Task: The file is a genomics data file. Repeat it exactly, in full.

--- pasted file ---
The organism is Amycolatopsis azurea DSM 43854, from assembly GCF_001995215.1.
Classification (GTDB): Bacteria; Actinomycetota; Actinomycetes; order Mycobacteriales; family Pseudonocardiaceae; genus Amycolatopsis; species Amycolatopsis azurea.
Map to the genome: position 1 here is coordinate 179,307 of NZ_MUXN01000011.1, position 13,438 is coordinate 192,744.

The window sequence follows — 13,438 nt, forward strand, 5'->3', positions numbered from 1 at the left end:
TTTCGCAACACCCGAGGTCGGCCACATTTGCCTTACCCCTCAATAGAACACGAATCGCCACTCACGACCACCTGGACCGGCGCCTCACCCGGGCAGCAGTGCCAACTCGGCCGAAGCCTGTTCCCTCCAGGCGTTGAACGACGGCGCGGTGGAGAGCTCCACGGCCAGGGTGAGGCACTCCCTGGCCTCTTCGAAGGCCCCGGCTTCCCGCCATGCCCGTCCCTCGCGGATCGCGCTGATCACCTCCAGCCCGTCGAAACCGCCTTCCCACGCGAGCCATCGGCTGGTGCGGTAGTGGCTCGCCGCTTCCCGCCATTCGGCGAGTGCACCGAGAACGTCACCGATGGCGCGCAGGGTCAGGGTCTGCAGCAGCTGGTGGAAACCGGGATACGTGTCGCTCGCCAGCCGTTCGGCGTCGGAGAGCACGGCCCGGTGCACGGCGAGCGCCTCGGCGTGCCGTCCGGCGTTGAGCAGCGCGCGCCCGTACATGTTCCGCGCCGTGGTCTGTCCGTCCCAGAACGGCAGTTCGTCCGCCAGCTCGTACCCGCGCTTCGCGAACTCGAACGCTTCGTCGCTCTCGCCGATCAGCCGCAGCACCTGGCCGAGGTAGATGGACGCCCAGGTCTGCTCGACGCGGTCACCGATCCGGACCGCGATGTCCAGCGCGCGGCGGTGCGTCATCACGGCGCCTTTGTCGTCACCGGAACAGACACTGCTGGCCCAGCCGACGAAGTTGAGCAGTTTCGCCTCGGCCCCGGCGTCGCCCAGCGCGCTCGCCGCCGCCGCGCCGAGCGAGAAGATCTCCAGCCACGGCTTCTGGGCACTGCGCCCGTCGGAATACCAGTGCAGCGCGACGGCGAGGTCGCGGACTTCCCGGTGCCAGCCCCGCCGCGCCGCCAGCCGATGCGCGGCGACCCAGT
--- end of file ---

The organism is Amycolatopsis azurea DSM 43854, from assembly GCF_001995215.1.
Classification (GTDB): Bacteria; Actinomycetota; Actinomycetes; order Mycobacteriales; family Pseudonocardiaceae; genus Amycolatopsis; species Amycolatopsis azurea.
Map to the genome: position 1 here is coordinate 179,307 of NZ_MUXN01000011.1, position 13,438 is coordinate 192,744.

The window sequence follows — 13,438 nt, forward strand, 5'->3', positions numbered from 1 at the left end:
TTTCGCAACACCCGAGGTCGGCCACATTTGCCTTACCCCTCAATAGAACACGAATCGCCACTCACGACCACCTGGACCGGCGCCTCACCCGGGCAGCAGTGCCAACTCGGCCGAAGCCTGTTCCCTCCAGGCGTTGAACGACGGCGCGGTGGAGAGCTCCACGGCCAGGGTGAGGCACTCCCTGGCCTCTTCGAAGGCCCCGGCTTCCCGCCATGCCCGTCCCTCGCGGATCGCGCTGATCACCTCCAGCCCGTCGAAACCGCCTTCCCACGCGAGCCATCGGCTGGTGCGGTAGTGGCTCGCCGCTTCCCGCCATTCGGCGAGTGCACCGAGAACGTCACCGATGGCGCGCAGGGTCAGGGTCTGCAGCAGCTGGTGGAAACCGGGATACGTGTCGCTCGCCAGCCGTTCGGCGTCGGAGAGCACGGCCCGGTGCACGGCGAGCGCCTCGGCGTGCCGTCCGGCGTTGAGCAGCGCGCGCCCGTACATGTTCCGCGCCGTGGTCTGTCCGTCCCAGAACGGCAGTTCGTCCGCCAGCTCGTACCCGCGCTTCGCGAACTCGAACGCTTCGTCGCTCTCGCCGATCAGCCGCAGCACCTGGCCGAGGTAGATGGACGCCCAGGTCTGCTCGACGCGGTCACCGATCCGGACCGCGATGTCCAGCGCGCGGCGGTGCGTCATCACGGCGCCTTTGTCGTCACCGGAACAGACACTGCTGGCCCAGCCGACGAAGTTGAGCAGTTTCGCCTCGGCCCCGGCGTCGCCCAGCGCGCTCGCCGCCGCCGCGCCGAGCGAGAAGATCTCCAGCCACGGCTTCTGGGCACTGCGCCCGTCGGAATACCAGTGCAGCGCGACGGCGAGGTCGCGGACTTCCCGGTGCCAGCCCCGCCGCGCCGCCAGCCGATGCGCGGCGACCCAGT